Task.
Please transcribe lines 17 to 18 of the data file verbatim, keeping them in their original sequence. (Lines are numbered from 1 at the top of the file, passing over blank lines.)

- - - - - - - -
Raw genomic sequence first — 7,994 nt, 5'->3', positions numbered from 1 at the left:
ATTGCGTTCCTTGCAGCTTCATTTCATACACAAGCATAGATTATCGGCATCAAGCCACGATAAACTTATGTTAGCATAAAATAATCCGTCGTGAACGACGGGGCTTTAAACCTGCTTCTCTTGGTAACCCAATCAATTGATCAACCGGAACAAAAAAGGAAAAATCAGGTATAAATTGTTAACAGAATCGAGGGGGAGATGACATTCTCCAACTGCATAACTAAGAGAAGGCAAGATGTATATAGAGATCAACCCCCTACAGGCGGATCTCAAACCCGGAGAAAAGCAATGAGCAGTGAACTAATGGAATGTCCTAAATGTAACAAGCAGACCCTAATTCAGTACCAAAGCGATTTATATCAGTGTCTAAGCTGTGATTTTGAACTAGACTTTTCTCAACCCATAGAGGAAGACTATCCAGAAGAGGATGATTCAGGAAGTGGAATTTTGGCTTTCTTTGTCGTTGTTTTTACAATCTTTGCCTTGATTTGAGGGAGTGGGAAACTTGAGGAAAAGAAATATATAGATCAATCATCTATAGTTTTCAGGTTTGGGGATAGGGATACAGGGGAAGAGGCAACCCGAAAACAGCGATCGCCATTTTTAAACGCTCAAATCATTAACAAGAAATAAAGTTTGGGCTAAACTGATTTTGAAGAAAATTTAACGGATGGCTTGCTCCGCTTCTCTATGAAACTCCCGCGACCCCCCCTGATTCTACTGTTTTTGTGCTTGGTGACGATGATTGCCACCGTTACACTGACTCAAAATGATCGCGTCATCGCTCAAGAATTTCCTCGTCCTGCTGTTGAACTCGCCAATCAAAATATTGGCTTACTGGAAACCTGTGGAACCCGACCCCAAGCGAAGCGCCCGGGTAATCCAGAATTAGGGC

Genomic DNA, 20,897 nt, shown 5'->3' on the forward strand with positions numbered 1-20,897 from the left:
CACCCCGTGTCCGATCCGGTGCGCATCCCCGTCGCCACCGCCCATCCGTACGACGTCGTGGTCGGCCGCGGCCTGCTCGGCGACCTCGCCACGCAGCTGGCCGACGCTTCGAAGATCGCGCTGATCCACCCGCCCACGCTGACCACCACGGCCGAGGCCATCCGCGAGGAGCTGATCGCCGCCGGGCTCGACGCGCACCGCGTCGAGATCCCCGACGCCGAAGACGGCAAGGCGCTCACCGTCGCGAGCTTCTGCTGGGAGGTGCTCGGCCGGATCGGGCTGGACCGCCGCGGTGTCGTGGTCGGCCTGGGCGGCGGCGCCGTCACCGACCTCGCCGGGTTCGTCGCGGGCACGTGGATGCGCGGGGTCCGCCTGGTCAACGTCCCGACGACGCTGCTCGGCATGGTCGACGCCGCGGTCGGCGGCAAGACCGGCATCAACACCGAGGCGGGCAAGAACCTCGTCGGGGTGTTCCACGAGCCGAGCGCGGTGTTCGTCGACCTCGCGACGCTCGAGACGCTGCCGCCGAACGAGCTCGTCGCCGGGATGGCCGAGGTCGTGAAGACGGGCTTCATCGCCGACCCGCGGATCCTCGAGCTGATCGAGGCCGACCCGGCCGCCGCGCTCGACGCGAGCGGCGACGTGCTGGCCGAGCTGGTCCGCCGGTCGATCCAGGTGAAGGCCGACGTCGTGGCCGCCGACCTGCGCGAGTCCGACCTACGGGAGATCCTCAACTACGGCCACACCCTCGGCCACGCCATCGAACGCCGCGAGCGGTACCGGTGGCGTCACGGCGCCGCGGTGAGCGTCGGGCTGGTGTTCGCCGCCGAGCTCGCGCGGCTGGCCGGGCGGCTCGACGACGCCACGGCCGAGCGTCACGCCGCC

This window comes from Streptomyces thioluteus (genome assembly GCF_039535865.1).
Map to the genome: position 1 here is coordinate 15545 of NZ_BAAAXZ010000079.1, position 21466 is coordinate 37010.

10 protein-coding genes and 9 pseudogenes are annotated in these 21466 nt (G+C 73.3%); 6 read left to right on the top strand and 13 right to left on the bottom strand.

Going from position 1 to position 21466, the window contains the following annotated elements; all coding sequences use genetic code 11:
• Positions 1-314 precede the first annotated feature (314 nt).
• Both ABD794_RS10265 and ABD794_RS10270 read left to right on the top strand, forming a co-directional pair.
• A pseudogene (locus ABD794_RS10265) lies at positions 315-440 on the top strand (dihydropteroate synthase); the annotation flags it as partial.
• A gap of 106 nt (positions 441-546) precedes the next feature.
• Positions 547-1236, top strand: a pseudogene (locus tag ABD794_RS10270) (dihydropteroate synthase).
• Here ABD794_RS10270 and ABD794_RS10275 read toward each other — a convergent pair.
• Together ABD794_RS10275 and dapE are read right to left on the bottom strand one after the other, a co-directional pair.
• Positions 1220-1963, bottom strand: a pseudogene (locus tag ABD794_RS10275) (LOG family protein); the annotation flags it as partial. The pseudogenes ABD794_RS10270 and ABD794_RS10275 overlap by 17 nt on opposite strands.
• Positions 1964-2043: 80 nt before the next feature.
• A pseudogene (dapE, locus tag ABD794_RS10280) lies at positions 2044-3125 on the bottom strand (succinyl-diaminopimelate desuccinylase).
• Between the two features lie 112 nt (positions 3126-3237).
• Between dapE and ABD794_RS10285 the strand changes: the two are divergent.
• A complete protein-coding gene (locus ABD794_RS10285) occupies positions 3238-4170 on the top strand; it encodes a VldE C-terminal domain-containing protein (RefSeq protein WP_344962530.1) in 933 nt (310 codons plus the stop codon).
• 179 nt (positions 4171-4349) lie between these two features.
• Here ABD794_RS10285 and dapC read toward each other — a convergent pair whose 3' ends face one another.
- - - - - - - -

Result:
• Positions 1964-2043: 80 nt before the next feature.
• A pseudogene (dapE, locus tag ABD794_RS10280) lies at positions 2044-3125 on the bottom strand (succinyl-diaminopimelate desuccinylase).